Keynotes are free and open to all. If you would be interested in attending the conference, please e-mail email@example.com.
Arthur Asseraf (University of Cambridge)
Sami Everett (University of Cambridge)
Rebekah Vince (University of Warwick)
This event will explore the dynamics of Jewish-Muslim interaction in the performing arts across the Maghreb and France from 1920 to 2020, through the production of creative enterprise, performance and content, and the ebb and flow of influences. Together participants will cover a wide range of genres, languages, and forms of expression, including theatre, film, music, stand-up, and street art. Emphasis will be placed on artistic cooperation, creative representation, intergenerational transmission, and dynamic interaction between Jews and Muslims on both sides of the Mediterranean.
The chronology for this event (1920-2020) and the nascent network that it brings together spans the interwar period; the Second World War; French republican emancipation of indigenous subjects; decolonisation and its demographic consequences in France; end of empire; nation-building in the Maghreb; the Nakba and the ongoing Israeli-Palestinian conflict; the rise of the right in France; and the so-called Arab Spring, bringing us right up to the present day and beyond. This transdisciplinary meeting will bring together younger and more senior scholars and scholar-practitioners researching and producing artistic representations across the genres of music, theatre, film, comedy, and art.
The aim of the event is to work towards an alternative to polarised narratives surrounding Jewish-Muslim relations in the Maghreb and France which tend to focus either on anti-Semitism and Islamophobia or on nostalgia and utopianism. While acknowledging the historical and contemporary tensions between Jews and Muslims, the material that we will explore places emphasis on transcultural creative production, taking a historical view of dynamic interaction between Jews and Muslims both sides of the Mediterranean. The event will explore (co-)production and (inter-)acting, as well as influence from elsewhere, whether acknowledged or unacknowledged, in Jewish and Muslim performance cultures across the Maghreb and France.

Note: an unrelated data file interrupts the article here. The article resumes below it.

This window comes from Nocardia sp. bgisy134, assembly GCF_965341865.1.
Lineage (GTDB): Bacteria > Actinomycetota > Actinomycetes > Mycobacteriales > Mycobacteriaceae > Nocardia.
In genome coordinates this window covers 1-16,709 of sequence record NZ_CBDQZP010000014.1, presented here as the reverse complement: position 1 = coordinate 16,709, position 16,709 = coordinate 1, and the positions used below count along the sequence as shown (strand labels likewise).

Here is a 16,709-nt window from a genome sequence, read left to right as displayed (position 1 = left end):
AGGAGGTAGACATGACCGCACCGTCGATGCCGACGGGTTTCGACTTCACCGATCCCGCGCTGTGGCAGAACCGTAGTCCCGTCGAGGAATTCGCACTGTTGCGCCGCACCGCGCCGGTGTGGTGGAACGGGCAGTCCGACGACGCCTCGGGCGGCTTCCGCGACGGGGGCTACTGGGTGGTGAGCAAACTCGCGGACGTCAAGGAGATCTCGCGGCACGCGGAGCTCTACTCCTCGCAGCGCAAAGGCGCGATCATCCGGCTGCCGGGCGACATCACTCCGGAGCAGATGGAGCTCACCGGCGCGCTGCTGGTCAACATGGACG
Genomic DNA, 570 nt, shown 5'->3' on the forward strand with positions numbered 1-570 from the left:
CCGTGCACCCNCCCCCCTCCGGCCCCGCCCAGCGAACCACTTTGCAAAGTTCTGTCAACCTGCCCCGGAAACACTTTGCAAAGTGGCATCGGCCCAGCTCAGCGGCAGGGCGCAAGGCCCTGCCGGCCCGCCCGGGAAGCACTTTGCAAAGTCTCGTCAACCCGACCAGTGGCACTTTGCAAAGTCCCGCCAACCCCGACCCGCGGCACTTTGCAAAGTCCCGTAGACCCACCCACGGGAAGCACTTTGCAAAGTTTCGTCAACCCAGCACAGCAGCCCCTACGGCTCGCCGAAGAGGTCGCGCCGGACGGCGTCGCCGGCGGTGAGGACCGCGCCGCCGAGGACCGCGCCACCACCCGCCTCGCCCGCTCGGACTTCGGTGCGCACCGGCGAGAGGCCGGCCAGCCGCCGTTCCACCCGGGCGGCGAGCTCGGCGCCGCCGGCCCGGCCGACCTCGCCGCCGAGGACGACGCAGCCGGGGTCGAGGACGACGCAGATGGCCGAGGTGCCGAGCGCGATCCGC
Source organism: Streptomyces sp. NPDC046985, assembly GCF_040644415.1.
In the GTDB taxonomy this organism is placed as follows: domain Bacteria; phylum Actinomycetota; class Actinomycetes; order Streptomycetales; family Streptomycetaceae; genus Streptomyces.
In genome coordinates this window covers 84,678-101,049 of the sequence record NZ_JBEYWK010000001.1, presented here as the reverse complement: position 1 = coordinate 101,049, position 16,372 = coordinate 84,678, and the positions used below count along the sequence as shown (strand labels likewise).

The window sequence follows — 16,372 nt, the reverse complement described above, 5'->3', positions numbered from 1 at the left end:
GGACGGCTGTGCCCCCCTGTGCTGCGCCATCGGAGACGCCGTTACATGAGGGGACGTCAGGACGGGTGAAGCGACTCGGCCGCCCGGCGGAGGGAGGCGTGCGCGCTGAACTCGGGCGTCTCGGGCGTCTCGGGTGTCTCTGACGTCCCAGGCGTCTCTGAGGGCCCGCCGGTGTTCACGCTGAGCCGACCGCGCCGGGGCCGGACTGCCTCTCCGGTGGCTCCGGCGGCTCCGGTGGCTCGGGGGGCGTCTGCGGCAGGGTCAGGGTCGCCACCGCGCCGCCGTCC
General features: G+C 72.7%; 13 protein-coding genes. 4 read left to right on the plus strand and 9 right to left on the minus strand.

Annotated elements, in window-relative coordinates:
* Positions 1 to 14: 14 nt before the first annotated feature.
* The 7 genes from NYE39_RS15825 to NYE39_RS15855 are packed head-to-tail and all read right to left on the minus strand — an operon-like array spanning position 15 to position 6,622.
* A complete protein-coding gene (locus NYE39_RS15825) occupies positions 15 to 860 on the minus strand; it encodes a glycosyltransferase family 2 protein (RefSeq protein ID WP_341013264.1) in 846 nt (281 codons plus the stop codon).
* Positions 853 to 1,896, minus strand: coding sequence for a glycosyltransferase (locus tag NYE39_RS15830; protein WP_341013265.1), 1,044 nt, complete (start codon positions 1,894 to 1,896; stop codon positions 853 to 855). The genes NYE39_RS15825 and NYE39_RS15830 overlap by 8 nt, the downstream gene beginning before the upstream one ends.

Supported by the Centre for Research in the Arts, Social Sciences and Humanities (CRASSH), the European Association for Jewish Studies (EAJS), the Institute of Modern Languages Research, Université PSL, and the University of Cambridge's Faculty of History.
Administrative assistance: firstname.lastname@example.org
Day 1 - Wednesday 5 December
|18.45 - 19.45||
(This event is open to all and will be taking place in the Winstanley Lecture Hall, Trinity College)
Day 2 - Thursday 6 December
|9.15 - 9.45||
|9.45 - 10.00||
Welcome and Opening
|10.00 - 11.15||
Session 1: Popular Music
Chair: Ruth Davis (University of Cambridge)
Chris Silver (McGill University)
'“In a complete fusion of all of the native social classes”: Popular Music and the Production of the Nation in the Interwar Maghrib'
Cristina Moreno Almeida (King’s College London)
‘"Are we all brothers?" Breaking down narratives of peaceful religious co-existence in Moroccan patriotic rap'
|11.15 - 11.30||
|11.30 - 12.45||
Session 2: Staging and Performance (bi-lingual session: English/French)
Chair: Arthur Asseraf (University of Cambridge)
Hadj Miliani (CRASC) and Mourad Yelles (INALCO)
'Theatre as Meeting Point Between Algerian Jews and Muslims'
Adi Bharat (University of Manchester)
'Shalom alikoum! Challenging the conflictual model of Jewish-Muslim relations in France through stand-up comedy
|12.45 - 14.30||
|14.30 - 16.00||
Session 3: Cinematic Representation (bi-lingual session: English/French)
Chair: Rebekah Vince (University of Warwick)
Miléna Kartowski-Aïach (Idemec / Université d'Aix Marseille)
'Rediscovering the Lost Voice: Forbidden Memory and Political Song as a Bridge Between Morocco and Israel'
Jamal Bahmad (University of Exeter)
'In the Shadow of the Holocaust: Aliyah and Transnational Memory in Moroccan Cinema'
Chana Morgenstern (University of Cambridge)
'Decolonising Hebrew Through Arabic: Almog Behar and the Spectre of Languages in Israel/Palestine'
|16.00 - 16.45||
|16.45 - 18.00||
Jonathan Glasser (College of William & Mary)
(This event is open to all and will be taking place in the Alison Richard Building, 7 West Road)
Day 3 - Friday 7 December
|9.45 - 10.00||
Arrival and Coffee
|10.00 - 11.15||
Session 4: Comedy and Satire
Chair: Warda Hadjab (EHESS)
Elisabeth Perego (Shepherd University)
'Drawing Blanks: Absent Depictions of Jewish Heritage and Muslim-Jewish Relations in Algerian Caricatures and Bandes Dessinées, 1967 through the 1980s'
Nadia Kiwan (University of Aberdeen)
'Kidnapping Culture: Transcultural Complexity and Creative Co-existence in the Work of Street Artist "Combo"’
|11.15 - 11.45||